The Cliven Bundy spectacle in Nevada has provided a Wild West backdrop for our hottest political issues as we gallop toward the midterm elections.

Politically, the conflict between the Bureau of Land Management and the Bundy family has highlighted the importance of picking one’s battles wisely.

One day, Bundy was the new face for conservative opposition to federal expansionism, 2014’s Joe the Plumber, a human metaphor for the last man armed and standing for freedom against the superior forces of federal agents.

Then, cue funeral dirge, Bundy wandered off-script and spoke his fevered mind. The tall, Stetson-topped Bundy wondered whether African-Americans weren’t better off as slaves picking cotton than living on the plantation of government subsidy. The hook, the hook! Where’s that dadgum hook?!

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“Negroes,” Bundy further observed, abort their babies and put their men in prisons. Young black males were in trouble, he said, because they hadn’t been taught to pick cotton.

Obviously, there’s no defending Bundy’s remarks. Pundits and politicians, including most notably Sean Hannity, Sen. Rand Paul and Texas Gov. Rick Perry quickly distanced themselves from the Bundy comments, though not, curiously, from his objections to the government’s authority over grazing lands.

Well, of course they would disavow racist remarks. But they also never should have aligned themselves with someone who not only flouts the law but also has armed himself against government agents.

For years, meanwhile, Bundy has been enjoying the benefits of public property for grazing privileges without paying fees or taxes, as required by federal law and as reinforced by various court rulings through the years. He did pay local and state taxes.

That Bundy has been acting illegally is not in dispute. The recent, made-for-media confrontation was in fact the finale in a yearslong string of court battles, none of them resolved in Bundy’s favor. Simply, Bundy doesn’t recognize the government. Inarguably, he was not the brightest exhibit for conservative arguments for government- or self-restraint, not to mention the rule of law.

Initially, the standoff might have had a certain romantic appeal to sentimentalists weaned on cowboy flicks.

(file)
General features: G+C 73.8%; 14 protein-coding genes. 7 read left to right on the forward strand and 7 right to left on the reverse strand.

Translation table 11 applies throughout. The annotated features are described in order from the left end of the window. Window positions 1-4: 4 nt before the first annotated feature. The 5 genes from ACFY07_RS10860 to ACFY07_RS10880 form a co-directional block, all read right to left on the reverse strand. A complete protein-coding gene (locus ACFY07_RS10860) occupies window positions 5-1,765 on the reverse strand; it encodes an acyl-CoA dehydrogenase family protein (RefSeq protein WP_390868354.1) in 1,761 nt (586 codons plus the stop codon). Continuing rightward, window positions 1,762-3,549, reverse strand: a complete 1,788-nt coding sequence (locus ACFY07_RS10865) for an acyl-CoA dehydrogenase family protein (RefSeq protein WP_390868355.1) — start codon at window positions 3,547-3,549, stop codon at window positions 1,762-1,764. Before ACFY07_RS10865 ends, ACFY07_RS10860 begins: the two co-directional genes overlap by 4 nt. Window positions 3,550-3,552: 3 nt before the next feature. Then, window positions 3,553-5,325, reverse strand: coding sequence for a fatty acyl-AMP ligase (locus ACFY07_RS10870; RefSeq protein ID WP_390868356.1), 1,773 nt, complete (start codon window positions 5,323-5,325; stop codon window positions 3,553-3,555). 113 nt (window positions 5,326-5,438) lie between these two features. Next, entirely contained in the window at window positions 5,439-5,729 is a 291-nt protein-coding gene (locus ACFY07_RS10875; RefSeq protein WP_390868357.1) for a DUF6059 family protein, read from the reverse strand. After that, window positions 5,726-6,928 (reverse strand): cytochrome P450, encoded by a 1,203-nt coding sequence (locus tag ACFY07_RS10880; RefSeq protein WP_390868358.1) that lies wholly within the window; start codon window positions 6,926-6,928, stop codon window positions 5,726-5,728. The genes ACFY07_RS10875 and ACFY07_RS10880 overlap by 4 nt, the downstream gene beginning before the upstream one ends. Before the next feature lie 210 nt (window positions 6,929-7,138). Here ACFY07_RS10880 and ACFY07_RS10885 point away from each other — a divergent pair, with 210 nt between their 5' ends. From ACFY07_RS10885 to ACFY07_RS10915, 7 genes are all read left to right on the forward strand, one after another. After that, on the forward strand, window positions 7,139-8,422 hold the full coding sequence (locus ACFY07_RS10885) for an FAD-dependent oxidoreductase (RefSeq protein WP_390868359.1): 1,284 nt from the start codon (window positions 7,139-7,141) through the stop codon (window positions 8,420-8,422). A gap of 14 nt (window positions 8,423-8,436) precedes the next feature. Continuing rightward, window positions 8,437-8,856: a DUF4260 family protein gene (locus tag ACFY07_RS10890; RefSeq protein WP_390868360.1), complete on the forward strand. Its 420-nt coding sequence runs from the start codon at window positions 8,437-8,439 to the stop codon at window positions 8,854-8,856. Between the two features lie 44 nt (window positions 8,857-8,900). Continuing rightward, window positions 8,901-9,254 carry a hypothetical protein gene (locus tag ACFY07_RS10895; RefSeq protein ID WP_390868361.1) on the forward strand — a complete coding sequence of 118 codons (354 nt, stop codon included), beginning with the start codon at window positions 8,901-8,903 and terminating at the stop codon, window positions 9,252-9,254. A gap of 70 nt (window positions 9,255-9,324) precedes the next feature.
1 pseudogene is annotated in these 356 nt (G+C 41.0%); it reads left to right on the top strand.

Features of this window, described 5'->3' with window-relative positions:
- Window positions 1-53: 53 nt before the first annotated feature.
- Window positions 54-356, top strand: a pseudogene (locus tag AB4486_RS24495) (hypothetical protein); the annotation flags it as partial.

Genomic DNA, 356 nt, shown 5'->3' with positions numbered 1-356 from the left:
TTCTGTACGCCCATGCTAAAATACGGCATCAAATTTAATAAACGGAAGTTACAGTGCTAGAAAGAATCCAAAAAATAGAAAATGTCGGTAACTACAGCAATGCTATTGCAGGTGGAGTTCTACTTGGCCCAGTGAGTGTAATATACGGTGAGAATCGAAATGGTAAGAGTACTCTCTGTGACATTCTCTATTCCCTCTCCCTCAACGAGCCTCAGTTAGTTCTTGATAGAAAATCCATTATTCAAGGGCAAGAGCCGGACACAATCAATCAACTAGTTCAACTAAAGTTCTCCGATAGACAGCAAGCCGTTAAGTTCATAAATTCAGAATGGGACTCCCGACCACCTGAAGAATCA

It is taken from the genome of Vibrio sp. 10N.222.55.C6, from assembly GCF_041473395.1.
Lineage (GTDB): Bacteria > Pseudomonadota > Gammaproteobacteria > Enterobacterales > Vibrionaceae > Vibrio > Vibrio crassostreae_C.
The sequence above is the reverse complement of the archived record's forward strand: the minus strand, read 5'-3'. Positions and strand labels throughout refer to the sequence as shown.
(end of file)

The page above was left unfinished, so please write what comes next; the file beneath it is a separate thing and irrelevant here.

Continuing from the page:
Unfortunately for Bundy’s defenders, Bundy wasn’t Ben Cartwright and his boys defending the Ponderosa. He was the nameless half-wit who staggers out of the saloon, shooting up stars to stop the railroaders long after the train has left the station.

What were these conservative defenders thinking?

With the possible exception of Paul, they were thinking about their ratings and political base. Paul is an unapologetic libertarian and, therefore, easily sympathetic to those who contest aggressive federal rule. Perry was winking at secessionists before he began renovating his image with spectacles and a professorial air.

The left does not entirely escape critique in this imbroglio. No sooner did Bundy launch his racist screed than leftward-leaning media began extrapolating Bundy’s racism to signify racism throughout the GOP. One man’s rant is not an institutional creed.

Thus, this liberal conflation is a sample of flawed logic. That said, it is not baseless. The GOP is not a party of racists, but it is a party with racists. At some political rallies in the South and elsewhere, Confederate flags do appear that can have only one purpose — and it’s not to celebrate heritage. Dog whistles also can be heard and anti-Obama signs and symbols often include the worst sort of racist stereotypes.

Are all Republicans racist? Of course not.

But Republicans should repent of associating with anyone espousing or endorsing such incendiary nastiness.

©, Washington Post Writers Group

Kathleen Parker’s column appears regularly on editorial pages of The Times. Email: